My buddies and I learned how to hike and camp in these woods as kids. We knew them like the back of our hands. The short cuts, the creeks, the rope swing and the tobacco barns. Where there might have been a girl living at a distant cul-de-sac and how long it would take to escape the rock salt of old Mr. Thompson’s shotgun if found snooping on the edges of his peach orchard.

This was our home. Every day, from around 6 years old through high school.

So today, my father and I took my dog through the woods that once were our stomping grounds. Lovely walkways meander through the relatively mature pine and deciduous forest.  Small bridges led me across those creeks and where that hay barn stood is now a pleasantly designed patio structure that would be great for a cookout.

Just beyond the parking lot is the learning deck. It boasted a lean design with lots of stone work and panel glass and had a canter-levered deck that solidly allowed for an aerial view of the forest below.

I thought ‘Wow! Garner is really moving up. This reminds me of Denver or Lake Tahoe’, as the clean lines and exposed pine brought me back to another time. I greeted the middle aged gal working the lone desk in the lobby/foyer and peered through a large glass wall/door at 2 people sitting opposite each other in a room probably 60×40. I exclaimed to her how nice I thought it was.

Me – Its great.  Its beautiful. This was built recently..! Super!  You know, I grew up right here.  As a kid I used to run around in these woods.  It looks really great, what you guys have done with the place.  So, do you guys have wifi here?

Gal – No.

Me – When do you plan to add it?

Gal – We don’t?

Me – (head turn sideways ponder look on face) Ever..

Gal – No. We’re to far into the woods for wifi.  (click here to see just how far into the woods it is – map)

Me – Ohh..

Walmart delivery guy walks in. Gal directs attention to him

I walk toward glass wall/door to see what the room is all about

Gal – You can’t go in there.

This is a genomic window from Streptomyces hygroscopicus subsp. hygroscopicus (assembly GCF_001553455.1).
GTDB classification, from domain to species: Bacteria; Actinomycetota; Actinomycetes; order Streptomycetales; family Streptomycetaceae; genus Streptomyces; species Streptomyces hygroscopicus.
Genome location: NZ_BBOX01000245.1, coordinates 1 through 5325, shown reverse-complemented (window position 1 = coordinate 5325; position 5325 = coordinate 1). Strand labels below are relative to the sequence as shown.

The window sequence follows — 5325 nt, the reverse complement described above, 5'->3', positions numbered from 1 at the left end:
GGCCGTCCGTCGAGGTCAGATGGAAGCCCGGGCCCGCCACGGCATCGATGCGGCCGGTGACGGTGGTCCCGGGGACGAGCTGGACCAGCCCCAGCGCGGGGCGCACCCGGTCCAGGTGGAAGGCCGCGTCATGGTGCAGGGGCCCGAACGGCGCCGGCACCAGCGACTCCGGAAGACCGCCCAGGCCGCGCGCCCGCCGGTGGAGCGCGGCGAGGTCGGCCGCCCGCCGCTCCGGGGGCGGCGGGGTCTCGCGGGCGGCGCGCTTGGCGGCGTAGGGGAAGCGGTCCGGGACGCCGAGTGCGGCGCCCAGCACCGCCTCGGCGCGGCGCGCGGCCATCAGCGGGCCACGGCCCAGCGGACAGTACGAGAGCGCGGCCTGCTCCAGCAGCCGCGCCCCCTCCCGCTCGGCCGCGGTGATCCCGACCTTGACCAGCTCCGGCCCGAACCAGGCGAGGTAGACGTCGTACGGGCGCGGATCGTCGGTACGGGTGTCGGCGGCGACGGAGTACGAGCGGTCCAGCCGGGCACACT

Me – Me?

Gal – Yes, they are having a meeting.

Me – Those 2 people?

Gal – Yes.

Me – Is there a schedule as to when I might be able to use the room?

Gal – No. You can rent it.  You’ll need to call the number in the pamphlet.

Me – So you mean that the general public is not allowed in this room to say, ‘read, write, watch the forest..?’

Gal – No.

Me – Can someone sit outside?

Gal – Yes. I guess (huff..face of frustration)

Me – But not inside this beautiful room?

Gal – Correct (attention directed back to Walmart guy with smirk)

Me – Who does get to use the room?

Gal – We have programs and you can rent it. (hmmmfffffff back to Walmart guy)

Me – Thank you very much.

I guess some parts of Garner haven’t changed. What a pity.

Facility, landscaping crew whose work I witnessed and spoke with, overall park – World class!

Smug attitude and policy of troll bridge keeper – Massive fail!

The Olympic Spirit

Today marks the close of the  2010 Winter Olympics in Vancouver Canada.

Watching the montages of highlights and heartbreaks got me a little thick in the throat.

Seeing the glory and spirit of winning it all  in a competition’s ultimate test is a feeling that I do not believe can be accurately articulated.   The other side of that same indescribable coin is the disappointment and sadness of coming in 2nd or farther back.

But that isn’t the point.

The point, to me, is that they tried.  The men and women that aspire and do compete in the Olympics, or any contest for that matter, are a breed apart.

I’ve failed over and over and over again in my life and that is why I succeed. – Michael Jordan

They take risks.  They train their asses off.  They make sacrifice.  They desire to accomplish something that is much bigger than themselves.

I am humbled by the Olympic spirit and the undeniable effort put forth by those that embody it.

It makes me proud to be an athlete.

Basket Ball Court Philosophy

It amazes me.

I like to contribute but I love to absorb the passion and theory and smack and opinion and call and excuses and glory.

I live in Venice Beach California and try to play hoops at least 3 times a week at the Venice courts.

The mix off the court if a circus as it is, but the players, the players are a gong show..and they’re good.

Last night, the court contained the following:

College player

Homeless guy that had been drinking since early

Professor of history

Guy that could probably be a professor of history is he gave a fat baby’s ass about anything

3 guys between 30 and 50 (its hard to tell in the light) that have never not been there when I visited

2 guys from France

Me

It was sunset on a Sunday.  The air was cool and there was a light breeze wafting back and forth.  The boardwalk emitted curio of every size and shape and smell and sound.

We ran full court and the exchange was dynamic.  Weaving from religion to sports to the foul to redemption to travel to sex to sleep to paint to a pass to a block to a steal to politics to time theory to to to to to to